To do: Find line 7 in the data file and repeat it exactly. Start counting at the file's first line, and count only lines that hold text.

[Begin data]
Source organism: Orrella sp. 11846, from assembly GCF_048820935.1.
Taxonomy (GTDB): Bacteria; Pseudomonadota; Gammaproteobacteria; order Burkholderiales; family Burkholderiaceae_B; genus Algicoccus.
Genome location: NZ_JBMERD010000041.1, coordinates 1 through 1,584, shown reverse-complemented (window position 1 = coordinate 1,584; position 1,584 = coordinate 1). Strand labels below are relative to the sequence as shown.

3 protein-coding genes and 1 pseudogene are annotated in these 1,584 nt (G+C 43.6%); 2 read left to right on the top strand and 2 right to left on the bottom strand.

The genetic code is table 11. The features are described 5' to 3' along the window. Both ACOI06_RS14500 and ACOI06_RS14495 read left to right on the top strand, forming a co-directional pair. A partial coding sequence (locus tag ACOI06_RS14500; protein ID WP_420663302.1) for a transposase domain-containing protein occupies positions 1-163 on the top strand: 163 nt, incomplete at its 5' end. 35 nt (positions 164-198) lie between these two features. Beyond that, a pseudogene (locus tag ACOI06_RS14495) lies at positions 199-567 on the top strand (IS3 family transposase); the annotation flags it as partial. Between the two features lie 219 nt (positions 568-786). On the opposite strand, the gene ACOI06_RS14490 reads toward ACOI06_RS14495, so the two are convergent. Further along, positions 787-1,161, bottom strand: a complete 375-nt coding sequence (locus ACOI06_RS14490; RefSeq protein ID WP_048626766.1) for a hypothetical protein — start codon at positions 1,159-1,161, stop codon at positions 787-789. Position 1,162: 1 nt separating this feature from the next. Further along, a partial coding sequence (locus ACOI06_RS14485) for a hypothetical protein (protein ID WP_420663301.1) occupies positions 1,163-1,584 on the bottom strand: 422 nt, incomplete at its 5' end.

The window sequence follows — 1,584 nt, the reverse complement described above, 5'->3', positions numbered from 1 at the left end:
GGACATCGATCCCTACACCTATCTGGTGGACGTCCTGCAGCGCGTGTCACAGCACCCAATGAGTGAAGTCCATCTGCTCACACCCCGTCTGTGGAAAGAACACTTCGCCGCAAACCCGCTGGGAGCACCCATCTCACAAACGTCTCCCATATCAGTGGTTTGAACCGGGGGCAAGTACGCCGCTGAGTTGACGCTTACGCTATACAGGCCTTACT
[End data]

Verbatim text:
GGACATCGATCCCTACACCTATCTGGTGGACGTCCTGCAGCGCGTGTCACAGCACCCAATGAGTGAAGTCCATCTGCTCACACCCCGTCTGTGGAAAGAACACTTCGCCGCAAACCCGCTGGGAGCACCCATCTCACAAACGTCTCCCATATCAGTGGTTTGAACCGGGGGCAAGTACGCCGCTGAGTTGACGCTTACGCTATACAGGCCTTACT